|from a previous visit; the parlour behind bars
Glanmore volunteers had been eagerly anticipating a visit to Bellevue, as we had heard about innovations at the museum. And Program and Interpretation Coordinator (hope I got that right) George Muggleton did not disappoint.
George was young, enthusiastic, well-informed, personable, thoroughly professional and passionate about the changes taking place at Bellevue. He spent ages talking with us; I wandered off on occasion to commune with the house, because my brain was full!
|dining room; an interpretive panel keeps our distance
These top four photos are from previous visits.
This visit was to be different, as we all knew.
For Bellevue has 'taken down the ropes.'
|shot from deep inside the formerly off-limits parlour
These are my personal reflections on the difference in visitor experience. I know they might not echo those of a younger audience, or a person less absorbed in history, museum culture, and heritage architecture (read 'history geek'.) But I recall the foyer of the visitor centre on previous visits, chockablock with panels interpreting social history, Sir John A and family, politics and goodness knows what else, each with artifacts on display. Instant immersion.
|George relaxed on the settee while talking
Not stuffy or museum-y. Inviting and interactive.
Admittedly, the new meeting room just off the foyer contained an outstanding travelling exhibit from Library and Archives Canada of documents, letters, and the like from Macdonald's career.
The top floors are still behind ropes. For now. The kitchen area has been opened to visitors, and Bellevue's excellent staff will interpret the garden to table story.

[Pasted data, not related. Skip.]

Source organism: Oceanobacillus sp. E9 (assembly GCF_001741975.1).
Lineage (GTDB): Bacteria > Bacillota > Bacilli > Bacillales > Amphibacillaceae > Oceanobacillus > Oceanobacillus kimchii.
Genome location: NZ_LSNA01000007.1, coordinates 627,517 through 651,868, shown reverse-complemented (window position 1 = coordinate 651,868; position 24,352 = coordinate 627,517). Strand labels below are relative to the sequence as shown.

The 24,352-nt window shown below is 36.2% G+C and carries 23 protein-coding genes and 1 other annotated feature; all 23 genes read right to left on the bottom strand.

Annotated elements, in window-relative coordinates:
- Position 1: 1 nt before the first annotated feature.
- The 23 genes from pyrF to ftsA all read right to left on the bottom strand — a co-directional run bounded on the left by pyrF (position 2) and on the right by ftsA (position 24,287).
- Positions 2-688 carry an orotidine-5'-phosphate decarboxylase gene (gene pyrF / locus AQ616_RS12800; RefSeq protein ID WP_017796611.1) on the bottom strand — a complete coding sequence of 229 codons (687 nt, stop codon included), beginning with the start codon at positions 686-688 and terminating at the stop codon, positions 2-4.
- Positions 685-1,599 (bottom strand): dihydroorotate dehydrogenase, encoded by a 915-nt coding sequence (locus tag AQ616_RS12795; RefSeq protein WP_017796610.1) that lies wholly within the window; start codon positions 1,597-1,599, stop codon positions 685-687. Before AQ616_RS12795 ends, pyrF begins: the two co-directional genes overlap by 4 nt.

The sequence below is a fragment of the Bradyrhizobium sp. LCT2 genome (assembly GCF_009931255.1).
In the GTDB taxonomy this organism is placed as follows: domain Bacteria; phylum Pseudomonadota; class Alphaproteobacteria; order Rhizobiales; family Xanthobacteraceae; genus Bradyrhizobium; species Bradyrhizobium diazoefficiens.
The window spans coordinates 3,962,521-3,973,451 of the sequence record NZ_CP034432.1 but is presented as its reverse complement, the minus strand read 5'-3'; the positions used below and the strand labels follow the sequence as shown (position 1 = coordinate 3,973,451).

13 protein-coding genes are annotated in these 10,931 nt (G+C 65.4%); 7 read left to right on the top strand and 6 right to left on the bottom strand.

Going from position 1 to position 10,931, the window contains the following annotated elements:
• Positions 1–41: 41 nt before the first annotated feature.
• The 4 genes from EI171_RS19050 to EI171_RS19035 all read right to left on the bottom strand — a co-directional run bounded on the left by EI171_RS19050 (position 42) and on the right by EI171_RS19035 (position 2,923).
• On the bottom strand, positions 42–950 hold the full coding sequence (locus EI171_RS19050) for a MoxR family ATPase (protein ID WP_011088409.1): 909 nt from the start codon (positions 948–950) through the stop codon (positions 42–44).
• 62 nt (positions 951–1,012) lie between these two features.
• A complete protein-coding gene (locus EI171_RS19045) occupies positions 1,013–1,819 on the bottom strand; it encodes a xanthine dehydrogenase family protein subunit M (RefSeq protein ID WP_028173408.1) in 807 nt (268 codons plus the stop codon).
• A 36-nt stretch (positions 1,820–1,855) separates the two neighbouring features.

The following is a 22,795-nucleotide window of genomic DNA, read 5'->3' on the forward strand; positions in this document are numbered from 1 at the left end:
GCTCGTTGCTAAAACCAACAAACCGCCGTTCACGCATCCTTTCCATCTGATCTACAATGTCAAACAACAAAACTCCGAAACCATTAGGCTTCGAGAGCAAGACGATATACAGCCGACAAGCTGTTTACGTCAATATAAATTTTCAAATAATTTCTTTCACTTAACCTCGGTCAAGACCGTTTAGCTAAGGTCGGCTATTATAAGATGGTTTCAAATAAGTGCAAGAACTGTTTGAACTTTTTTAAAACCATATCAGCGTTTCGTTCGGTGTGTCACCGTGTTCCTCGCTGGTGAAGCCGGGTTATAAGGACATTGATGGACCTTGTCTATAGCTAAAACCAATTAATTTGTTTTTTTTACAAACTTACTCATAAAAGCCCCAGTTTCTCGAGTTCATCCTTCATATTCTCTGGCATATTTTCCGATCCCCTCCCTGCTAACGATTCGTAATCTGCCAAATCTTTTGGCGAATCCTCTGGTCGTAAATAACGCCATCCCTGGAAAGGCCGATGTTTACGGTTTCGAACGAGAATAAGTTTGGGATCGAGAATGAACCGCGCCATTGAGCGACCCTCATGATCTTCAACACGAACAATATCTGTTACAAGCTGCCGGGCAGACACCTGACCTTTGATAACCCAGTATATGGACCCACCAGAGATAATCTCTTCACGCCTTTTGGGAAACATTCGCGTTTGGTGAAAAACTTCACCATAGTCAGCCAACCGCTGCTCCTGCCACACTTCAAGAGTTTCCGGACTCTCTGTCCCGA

The dining room is open to public wandering; a cut-out of Sir John A welcomes visitors, and one of our number accepted his offer of a friendly handshake. But to me, his dining room looked a bit tired, a bit dusty, not as special as before. In fairness, George explained that most of Bellevue's furniture was not connected to the historic family, and as such, was not priceless, and that only a few of the more valuable artifacts had been removed. The before and after photos prove it.
One of our Glanmore staff has reminded me that few National Historic Sites in Canada are operated by Parks Canada. Our own Glanmore, owned by the City of Belleville, is one. So we won't be looking for visitors trailing amidst the priceless Couldery pieces in the overstuffed drawing rooms, or straightening our world-famous Victorian animal paintings, or playing with the Victorian Christmas toy display from our Hastings history collection.
|Glanmore's high Victorian grandness
And, for me, that's welcome news. To me, those silk ropes in front of the historic rooms are like a portal. I love the feeling of walking into a museum, standing at the barrier, and being transported into another place, another time. No, thanks, I don't want a chummy 'welcome in.'